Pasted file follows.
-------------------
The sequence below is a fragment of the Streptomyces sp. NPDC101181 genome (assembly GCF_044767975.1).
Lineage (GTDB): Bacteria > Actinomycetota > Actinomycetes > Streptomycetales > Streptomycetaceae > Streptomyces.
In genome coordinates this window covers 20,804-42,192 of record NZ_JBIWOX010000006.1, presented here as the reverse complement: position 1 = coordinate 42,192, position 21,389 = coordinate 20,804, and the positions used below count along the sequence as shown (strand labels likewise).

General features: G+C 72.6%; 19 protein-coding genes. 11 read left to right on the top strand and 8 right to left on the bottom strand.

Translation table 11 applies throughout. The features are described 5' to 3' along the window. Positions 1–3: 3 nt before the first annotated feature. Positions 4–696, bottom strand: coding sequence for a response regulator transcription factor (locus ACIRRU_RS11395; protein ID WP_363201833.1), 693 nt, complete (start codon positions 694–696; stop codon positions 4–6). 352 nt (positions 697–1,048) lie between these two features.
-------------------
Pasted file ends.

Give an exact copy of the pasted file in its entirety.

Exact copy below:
The sequence below is a fragment of the Streptomyces sp. NPDC101181 genome (assembly GCF_044767975.1).
Lineage (GTDB): Bacteria > Actinomycetota > Actinomycetes > Streptomycetales > Streptomycetaceae > Streptomyces.
In genome coordinates this window covers 20,804-42,192 of record NZ_JBIWOX010000006.1, presented here as the reverse complement: position 1 = coordinate 42,192, position 21,389 = coordinate 20,804, and the positions used below count along the sequence as shown (strand labels likewise).

General features: G+C 72.6%; 19 protein-coding genes. 11 read left to right on the top strand and 8 right to left on the bottom strand.

Translation table 11 applies throughout. The features are described 5' to 3' along the window. Positions 1–3: 3 nt before the first annotated feature. Positions 4–696, bottom strand: coding sequence for a response regulator transcription factor (locus ACIRRU_RS11395; protein ID WP_363201833.1), 693 nt, complete (start codon positions 694–696; stop codon positions 4–6). 352 nt (positions 697–1,048) lie between these two features.